Markkanen, like Bosh, can easily just catch, turn, and shoot. The only two instances this season where Lauri got this look when the shot clock wasn’t winding down, was on opening night when he buried the fifteen footer over Cody Zeller and against Minnesota when Jarrett Culver got switched onto him. Instead of forcing a post up when he gets smaller guys like Culver switched onto him, he can just use his height to rise and shoot an uncontested jumper.
Going back to Bosh for a minute, this shot was important not only because he could get it off over anyone cleanly, but also because it opened up his attacking game.
Lauri needs to watch how Bosh used a variety of pump fakes and jab steps to beat his man to the hoop. It’ll lead to more shots at the rim and more free throw attempts. The midrange shot may look inefficient from a distance, but when you account for how that shot opens up drives to the rim, you can actually start to see how it would boost your efficiency if utilized properly.
We know Lauri is capable of attacking because we’ve seen multiple situations where he’s thrived putting the ball on the floor. Markkanen looks super fluid attacking close outs when the defense closes out too hard, we’ve even seen him initiate a high screen with Wendell, and Lauri has always looked good starting the break off a rebound. Next, I want to see Lauri attack from that high post area.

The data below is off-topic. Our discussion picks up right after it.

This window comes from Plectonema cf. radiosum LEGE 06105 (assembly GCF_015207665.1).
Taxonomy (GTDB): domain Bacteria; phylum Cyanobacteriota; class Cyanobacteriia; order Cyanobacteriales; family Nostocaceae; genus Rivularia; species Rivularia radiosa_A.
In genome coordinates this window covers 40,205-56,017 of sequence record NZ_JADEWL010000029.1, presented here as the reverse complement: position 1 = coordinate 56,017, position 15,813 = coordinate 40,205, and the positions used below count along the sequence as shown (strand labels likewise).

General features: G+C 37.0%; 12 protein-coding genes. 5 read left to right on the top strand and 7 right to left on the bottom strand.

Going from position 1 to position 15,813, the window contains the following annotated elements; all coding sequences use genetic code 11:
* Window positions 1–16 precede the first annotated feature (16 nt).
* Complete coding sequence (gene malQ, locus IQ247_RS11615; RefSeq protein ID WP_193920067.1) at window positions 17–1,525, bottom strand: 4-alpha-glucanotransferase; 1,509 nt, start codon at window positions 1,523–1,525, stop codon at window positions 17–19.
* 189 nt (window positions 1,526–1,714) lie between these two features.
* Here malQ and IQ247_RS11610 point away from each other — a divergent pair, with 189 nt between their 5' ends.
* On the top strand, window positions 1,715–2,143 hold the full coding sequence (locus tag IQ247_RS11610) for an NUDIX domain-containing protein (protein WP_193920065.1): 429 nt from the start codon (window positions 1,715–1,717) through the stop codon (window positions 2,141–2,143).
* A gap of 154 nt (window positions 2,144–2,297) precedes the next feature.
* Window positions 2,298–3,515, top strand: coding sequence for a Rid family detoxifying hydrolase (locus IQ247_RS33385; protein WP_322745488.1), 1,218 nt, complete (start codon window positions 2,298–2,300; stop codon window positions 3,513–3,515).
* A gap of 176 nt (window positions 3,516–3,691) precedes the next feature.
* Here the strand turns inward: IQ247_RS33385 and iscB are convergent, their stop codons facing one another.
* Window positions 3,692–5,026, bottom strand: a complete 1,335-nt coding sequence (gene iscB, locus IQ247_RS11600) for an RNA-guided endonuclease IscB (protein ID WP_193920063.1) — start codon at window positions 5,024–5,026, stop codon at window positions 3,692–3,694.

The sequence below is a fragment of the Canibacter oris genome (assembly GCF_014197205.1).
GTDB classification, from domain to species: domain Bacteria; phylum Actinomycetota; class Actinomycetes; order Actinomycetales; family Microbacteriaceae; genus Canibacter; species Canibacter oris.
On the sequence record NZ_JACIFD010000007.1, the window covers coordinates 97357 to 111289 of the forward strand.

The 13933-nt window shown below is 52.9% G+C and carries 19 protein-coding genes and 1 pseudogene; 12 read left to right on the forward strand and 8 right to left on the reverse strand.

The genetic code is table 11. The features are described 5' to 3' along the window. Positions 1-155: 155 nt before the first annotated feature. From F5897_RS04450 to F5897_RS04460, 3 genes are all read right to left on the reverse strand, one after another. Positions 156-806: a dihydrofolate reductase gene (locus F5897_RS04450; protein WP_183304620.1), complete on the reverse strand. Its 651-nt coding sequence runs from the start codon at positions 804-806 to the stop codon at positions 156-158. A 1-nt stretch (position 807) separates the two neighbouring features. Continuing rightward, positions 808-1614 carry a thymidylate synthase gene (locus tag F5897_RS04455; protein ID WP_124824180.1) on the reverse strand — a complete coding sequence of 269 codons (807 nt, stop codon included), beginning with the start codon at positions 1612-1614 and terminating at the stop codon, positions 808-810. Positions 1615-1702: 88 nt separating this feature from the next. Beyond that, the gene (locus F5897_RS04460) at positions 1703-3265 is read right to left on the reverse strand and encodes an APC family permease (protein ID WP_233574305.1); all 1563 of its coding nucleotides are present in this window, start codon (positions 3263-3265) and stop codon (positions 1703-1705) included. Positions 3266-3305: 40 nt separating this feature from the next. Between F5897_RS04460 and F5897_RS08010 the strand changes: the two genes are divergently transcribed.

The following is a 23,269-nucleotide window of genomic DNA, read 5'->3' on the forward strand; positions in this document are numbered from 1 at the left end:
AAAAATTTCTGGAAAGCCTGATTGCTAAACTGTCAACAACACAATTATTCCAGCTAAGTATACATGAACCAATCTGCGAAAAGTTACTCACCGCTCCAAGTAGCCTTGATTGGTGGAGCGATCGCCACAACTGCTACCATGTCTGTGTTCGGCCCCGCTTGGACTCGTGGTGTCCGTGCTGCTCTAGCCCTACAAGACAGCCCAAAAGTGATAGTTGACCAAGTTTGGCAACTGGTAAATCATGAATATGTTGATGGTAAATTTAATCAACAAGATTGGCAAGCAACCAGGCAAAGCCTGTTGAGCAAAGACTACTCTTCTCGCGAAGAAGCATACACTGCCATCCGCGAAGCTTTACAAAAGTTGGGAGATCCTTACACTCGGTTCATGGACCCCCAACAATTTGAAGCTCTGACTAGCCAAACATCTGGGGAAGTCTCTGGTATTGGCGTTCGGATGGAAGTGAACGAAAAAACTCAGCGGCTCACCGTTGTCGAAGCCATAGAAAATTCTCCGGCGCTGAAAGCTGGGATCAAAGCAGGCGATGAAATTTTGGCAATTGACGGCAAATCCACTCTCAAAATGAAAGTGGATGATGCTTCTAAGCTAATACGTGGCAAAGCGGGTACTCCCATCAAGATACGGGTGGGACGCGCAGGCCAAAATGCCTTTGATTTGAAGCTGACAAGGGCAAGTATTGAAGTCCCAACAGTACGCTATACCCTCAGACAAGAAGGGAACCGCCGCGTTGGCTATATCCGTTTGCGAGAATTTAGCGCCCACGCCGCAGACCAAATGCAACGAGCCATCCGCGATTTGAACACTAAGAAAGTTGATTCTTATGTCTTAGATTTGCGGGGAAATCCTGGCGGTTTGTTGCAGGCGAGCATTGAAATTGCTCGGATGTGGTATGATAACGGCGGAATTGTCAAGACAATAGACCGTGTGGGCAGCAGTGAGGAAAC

If you go to NBA’s stats page and look at Markkanen’s shot chart you’ll notice how ridiculous his shot profile was. Why was it that Lauri had so few corner three attempts when it was an area of the floor that he was an absolute killer?
Lauri shot so many more wing shots than corner shots this year and if you watched the misses they would mostly clank off the front rim. Redistribute some of those looks to the shorter distanced corner three and shots that would normally be just short would be money.
The other hot spot was dead center. Let’s move some of those wing shots to dead on threes from the top of the key. Lauri shot about four percent higher than league average from this spot. The Bulls can run pick and pops with our guards attacking to the left so when Lauri doesn’t get a clean look and puts the ball on the floor attacking closeouts, he can get going with his momentum going to his strong side.
Finally, the Bulls need to push the pace more. They have two super speedy guards in the back-court and yet the Bulls played at a middle of the road pace. Transition early offense buckets will bump up Lauri’s efficiency.
When Lauri is the five he can run the pipe and get more rim opportunities. When Lauri is the four he can fill the wing and flare to the corner or trail to the top of the key.
Look, Markkanen had a down year and I totally understand why you as a fan may have lost faith in him. However with new management (and hopefully soon a new coach) there’s reason to be optimistic that getting Lauri back on track is a priority. The Finnisher has shown too many flashes in his first two years to not believe that he still has room to grow into the player we all know he’s capable of becoming.